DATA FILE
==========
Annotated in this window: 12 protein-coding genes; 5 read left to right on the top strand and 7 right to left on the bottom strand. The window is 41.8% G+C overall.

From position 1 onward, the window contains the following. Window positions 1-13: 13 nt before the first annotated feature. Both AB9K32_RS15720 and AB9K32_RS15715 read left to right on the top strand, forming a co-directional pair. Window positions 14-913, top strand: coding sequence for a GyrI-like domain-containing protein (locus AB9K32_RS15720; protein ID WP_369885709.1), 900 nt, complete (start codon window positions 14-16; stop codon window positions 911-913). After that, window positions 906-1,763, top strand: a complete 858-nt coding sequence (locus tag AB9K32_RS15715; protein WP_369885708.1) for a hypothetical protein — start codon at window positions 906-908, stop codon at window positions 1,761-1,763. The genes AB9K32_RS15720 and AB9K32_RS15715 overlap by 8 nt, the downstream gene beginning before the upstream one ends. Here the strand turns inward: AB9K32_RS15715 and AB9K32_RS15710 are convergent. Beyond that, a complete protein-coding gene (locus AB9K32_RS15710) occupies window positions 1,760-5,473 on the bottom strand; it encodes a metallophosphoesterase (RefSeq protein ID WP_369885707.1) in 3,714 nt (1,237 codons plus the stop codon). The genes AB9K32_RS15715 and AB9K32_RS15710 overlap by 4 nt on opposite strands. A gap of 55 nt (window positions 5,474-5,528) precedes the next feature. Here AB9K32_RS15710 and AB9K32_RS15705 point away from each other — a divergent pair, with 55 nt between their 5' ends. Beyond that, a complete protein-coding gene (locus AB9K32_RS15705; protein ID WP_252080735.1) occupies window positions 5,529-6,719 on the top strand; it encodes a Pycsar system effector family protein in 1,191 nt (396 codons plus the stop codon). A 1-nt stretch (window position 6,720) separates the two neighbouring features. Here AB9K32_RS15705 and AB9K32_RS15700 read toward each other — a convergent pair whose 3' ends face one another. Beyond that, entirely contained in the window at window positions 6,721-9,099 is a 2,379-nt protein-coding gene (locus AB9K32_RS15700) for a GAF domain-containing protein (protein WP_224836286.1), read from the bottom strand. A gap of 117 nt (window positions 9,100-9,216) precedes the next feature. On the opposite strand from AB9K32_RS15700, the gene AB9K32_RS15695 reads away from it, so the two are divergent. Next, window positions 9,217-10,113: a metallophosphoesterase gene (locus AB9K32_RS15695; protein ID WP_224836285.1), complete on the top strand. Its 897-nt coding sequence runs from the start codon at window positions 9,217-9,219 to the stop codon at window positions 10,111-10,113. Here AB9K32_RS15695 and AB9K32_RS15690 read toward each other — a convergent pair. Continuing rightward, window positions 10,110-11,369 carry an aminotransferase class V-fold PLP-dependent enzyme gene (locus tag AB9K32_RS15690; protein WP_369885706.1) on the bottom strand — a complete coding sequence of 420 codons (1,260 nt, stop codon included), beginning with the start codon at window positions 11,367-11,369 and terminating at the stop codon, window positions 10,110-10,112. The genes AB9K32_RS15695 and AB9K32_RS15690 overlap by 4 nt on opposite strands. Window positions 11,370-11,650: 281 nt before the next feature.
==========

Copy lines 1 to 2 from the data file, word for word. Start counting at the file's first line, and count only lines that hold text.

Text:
Annotated in this window: 12 protein-coding genes; 5 read left to right on the top strand and 7 right to left on the bottom strand. The window is 41.8% G+C overall.

From position 1 onward, the window contains the following. Window positions 1-13: 13 nt before the first annotated feature. Both AB9K32_RS15720 and AB9K32_RS15715 read left to right on the top strand, forming a co-directional pair. Window positions 14-913, top strand: coding sequence for a GyrI-like domain-containing protein (locus AB9K32_RS15720; protein ID WP_369885709.1), 900 nt, complete (start codon window positions 14-16; stop codon window positions 911-913). After that, window positions 906-1,763, top strand: a complete 858-nt coding sequence (locus tag AB9K32_RS15715; protein WP_369885708.1) for a hypothetical protein — start codon at window positions 906-908, stop codon at window positions 1,761-1,763. The genes AB9K32_RS15720 and AB9K32_RS15715 overlap by 8 nt, the downstream gene beginning before the upstream one ends. Here the strand turns inward: AB9K32_RS15715 and AB9K32_RS15710 are convergent. Beyond that, a complete protein-coding gene (locus AB9K32_RS15710) occupies window positions 1,760-5,473 on the bottom strand; it encodes a metallophosphoesterase (RefSeq protein ID WP_369885707.1) in 3,714 nt (1,237 codons plus the stop codon). The genes AB9K32_RS15715 and AB9K32_RS15710 overlap by 4 nt on opposite strands. A gap of 55 nt (window positions 5,474-5,528) precedes the next feature. Here AB9K32_RS15710 and AB9K32_RS15705 point away from each other — a divergent pair, with 55 nt between their 5' ends. Beyond that, a complete protein-coding gene (locus AB9K32_RS15705; protein ID WP_252080735.1) occupies window positions 5,529-6,719 on the top strand; it encodes a Pycsar system effector family protein in 1,191 nt (396 codons plus the stop codon). A 1-nt stretch (window position 6,720) separates the two neighbouring features. Here AB9K32_RS15705 and AB9K32_RS15700 read toward each other — a convergent pair whose 3' ends face one another. Beyond that, entirely contained in the window at window positions 6,721-9,099 is a 2,379-nt protein-coding gene (locus AB9K32_RS15700) for a GAF domain-containing protein (protein WP_224836286.1), read from the bottom strand. A gap of 117 nt (window positions 9,100-9,216) precedes the next feature. On the opposite strand from AB9K32_RS15700, the gene AB9K32_RS15695 reads away from it, so the two are divergent. Next, window positions 9,217-10,113: a metallophosphoesterase gene (locus AB9K32_RS15695; protein ID WP_224836285.1), complete on the top strand. Its 897-nt coding sequence runs from the start codon at window positions 9,217-9,219 to the stop codon at window positions 10,111-10,113. Here AB9K32_RS15695 and AB9K32_RS15690 read toward each other — a convergent pair. Continuing rightward, window positions 10,110-11,369 carry an aminotransferase class V-fold PLP-dependent enzyme gene (locus tag AB9K32_RS15690; protein WP_369885706.1) on the bottom strand — a complete coding sequence of 420 codons (1,260 nt, stop codon included), beginning with the start codon at window positions 11,367-11,369 and terminating at the stop codon, window positions 10,110-10,112. The genes AB9K32_RS15695 and AB9K32_RS15690 overlap by 4 nt on opposite strands. Window positions 11,370-11,650: 281 nt before the next feature.